However, that doesn’t mean everyone is in the loop about everything there is to know about it. Let’s have a look at some lesser-known Facts About Poop!
Poop isn’t an issue. That’s just for fun. Researchers and doctors studying feces have concluded that it’s the result of the wide variety of gut bacteria that affects your health in many ways. Becoming more attentive to the stool you’re passing through can reveal these vital bacteria’s health and your overall health.
With this in mind, I spoke with Robynne Chutkan, a gastroenterologist at Georgetown Hospital and the author of Gutbliss and the forthcoming The Microbiome Solution: A series of books on the digestive tract and the microbes that reside within it and the stool that is released from it.
Here is some information about poop that you might want to learn about.
Facts About Poop
1.) Poop is mostly bacteria — not food items from the past.
It’s tempting to imagine the feces as just the leftovers of food you consumed — the material that can pass through after digestion.
This material is indeed in your body; however, up to 80% of the poop you ingest (excluding the water) is a bacterial matter living in your intestines and is then expelled when food particles are passed through. The majority of the bacteria present in your poop remain alive. However, certain ones are dead, namely the corpses of species that exploded when they ate the plant matter in your diet that was not digestible. They consumed and passed away shortly afterward.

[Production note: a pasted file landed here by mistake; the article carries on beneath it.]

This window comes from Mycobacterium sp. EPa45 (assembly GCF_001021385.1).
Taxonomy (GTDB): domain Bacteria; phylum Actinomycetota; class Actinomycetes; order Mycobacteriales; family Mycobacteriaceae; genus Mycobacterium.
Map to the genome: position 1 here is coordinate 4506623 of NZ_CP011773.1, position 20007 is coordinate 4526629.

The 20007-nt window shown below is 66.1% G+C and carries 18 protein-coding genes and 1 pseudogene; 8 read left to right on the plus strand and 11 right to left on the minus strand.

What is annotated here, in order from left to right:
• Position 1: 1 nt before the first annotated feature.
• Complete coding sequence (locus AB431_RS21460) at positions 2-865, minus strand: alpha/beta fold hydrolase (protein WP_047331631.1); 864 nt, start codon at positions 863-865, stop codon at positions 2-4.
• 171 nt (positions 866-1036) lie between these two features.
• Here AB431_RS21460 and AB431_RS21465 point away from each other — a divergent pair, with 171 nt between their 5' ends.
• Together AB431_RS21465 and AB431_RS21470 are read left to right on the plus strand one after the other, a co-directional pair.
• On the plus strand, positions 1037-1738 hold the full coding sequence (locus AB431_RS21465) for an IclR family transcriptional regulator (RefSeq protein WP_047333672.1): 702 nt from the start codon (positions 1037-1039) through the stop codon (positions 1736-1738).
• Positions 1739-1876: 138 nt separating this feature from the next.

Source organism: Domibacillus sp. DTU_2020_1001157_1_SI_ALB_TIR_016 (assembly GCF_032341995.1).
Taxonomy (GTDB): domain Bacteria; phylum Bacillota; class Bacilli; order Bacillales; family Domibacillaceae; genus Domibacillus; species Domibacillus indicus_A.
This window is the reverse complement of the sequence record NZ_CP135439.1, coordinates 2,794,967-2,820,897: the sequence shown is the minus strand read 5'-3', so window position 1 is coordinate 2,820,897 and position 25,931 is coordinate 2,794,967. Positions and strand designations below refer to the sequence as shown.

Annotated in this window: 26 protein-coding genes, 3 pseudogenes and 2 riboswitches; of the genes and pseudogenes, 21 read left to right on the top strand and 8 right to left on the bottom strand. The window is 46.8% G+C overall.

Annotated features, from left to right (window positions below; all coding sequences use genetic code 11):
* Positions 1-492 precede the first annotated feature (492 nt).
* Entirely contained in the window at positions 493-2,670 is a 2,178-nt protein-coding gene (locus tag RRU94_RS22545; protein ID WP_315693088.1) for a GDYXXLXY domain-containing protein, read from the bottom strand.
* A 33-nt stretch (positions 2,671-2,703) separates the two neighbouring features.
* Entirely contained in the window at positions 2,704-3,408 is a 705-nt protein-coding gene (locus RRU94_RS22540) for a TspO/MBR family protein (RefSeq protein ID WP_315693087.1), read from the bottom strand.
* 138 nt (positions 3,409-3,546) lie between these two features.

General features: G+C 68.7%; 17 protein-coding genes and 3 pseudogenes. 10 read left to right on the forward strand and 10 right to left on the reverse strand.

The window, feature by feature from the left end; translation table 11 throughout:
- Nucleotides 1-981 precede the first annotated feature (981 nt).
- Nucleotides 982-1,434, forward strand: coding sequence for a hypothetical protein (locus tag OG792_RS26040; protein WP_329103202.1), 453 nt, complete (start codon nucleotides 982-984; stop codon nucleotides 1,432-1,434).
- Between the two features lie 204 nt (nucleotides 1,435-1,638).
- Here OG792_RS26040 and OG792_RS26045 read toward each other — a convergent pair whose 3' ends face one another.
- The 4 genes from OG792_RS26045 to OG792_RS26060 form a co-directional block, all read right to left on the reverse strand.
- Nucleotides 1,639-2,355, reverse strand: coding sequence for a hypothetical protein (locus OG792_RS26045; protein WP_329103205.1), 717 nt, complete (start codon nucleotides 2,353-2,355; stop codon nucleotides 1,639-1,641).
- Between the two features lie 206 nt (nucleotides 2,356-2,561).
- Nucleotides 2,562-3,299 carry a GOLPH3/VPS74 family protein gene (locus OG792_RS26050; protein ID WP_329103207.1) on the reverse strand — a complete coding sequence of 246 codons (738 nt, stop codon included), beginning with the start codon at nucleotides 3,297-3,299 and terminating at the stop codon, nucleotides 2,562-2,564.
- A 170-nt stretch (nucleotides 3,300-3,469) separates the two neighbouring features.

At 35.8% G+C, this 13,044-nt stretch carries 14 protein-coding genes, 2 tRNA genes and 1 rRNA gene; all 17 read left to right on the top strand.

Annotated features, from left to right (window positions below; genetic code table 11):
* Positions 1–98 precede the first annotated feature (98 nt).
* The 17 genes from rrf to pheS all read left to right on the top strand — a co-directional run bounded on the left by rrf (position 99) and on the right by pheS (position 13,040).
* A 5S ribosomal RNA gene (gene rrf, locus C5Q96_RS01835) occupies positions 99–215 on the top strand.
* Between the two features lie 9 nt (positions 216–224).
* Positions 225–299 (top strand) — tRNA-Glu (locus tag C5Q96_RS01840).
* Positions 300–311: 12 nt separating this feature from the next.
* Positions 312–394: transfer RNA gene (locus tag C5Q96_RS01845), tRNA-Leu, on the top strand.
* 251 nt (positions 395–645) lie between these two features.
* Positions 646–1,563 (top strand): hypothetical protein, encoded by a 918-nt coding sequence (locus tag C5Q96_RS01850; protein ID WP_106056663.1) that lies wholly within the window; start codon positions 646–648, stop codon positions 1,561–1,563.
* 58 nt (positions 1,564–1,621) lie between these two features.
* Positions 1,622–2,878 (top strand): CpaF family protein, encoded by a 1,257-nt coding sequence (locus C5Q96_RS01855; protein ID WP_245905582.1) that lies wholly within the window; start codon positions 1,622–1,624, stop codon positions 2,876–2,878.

However, it’s not just bacteria. The poop you spit out also contains some of this indigestible plant matter, such as the vegetable cellulose, with the exact amount based on the food you eat. The poop you spit out also contains tiny portions of your tissues of intestinal lining cells that eliminate indigestion. Of course, there’s water.
2.) Poop is brown because of red blood cells that are dead, and the bile
The chemical “stercobilin causes the color of your feces.” This chemical is found in your feces by two methods: it’s from hemoglobin, a component of broken-down red blood cells, and the fluid bile secreted into your intestines to assist you in digesting fat.
Chutkan says that in a person with an optimally-functioning digestive system, “the ideal stool is a deep chocolatey color — like melted chocolate.”
If there were no stercobilin in the feces, it would be pale gray or whitish shade. This is because those suffering from liver disease or bile ducts blocked (causing the bile to be insufficient or unable to enter the intestines) have feces with a light color and anacholic stool.
Different colors of poop may indicate different conditions. A yellow stool may be an indication of parasite disease, as well as pancreatic cancer. Dark or black poop may be a sign of bleeding within the upper part of your GI tractor from eating beets. The green feces could be a sign of an infection. If your feces is blue, it’s likely due to Blue food coloring.
3.) Women and men have different ways of pooping.
Due to differences in anatomical anatomy that women and men have, GI tracts function differently. The differences are so substantial that Chutkan claims she can perform a colonoscopy and accurately guess the patient’s gender without knowing before the procedure.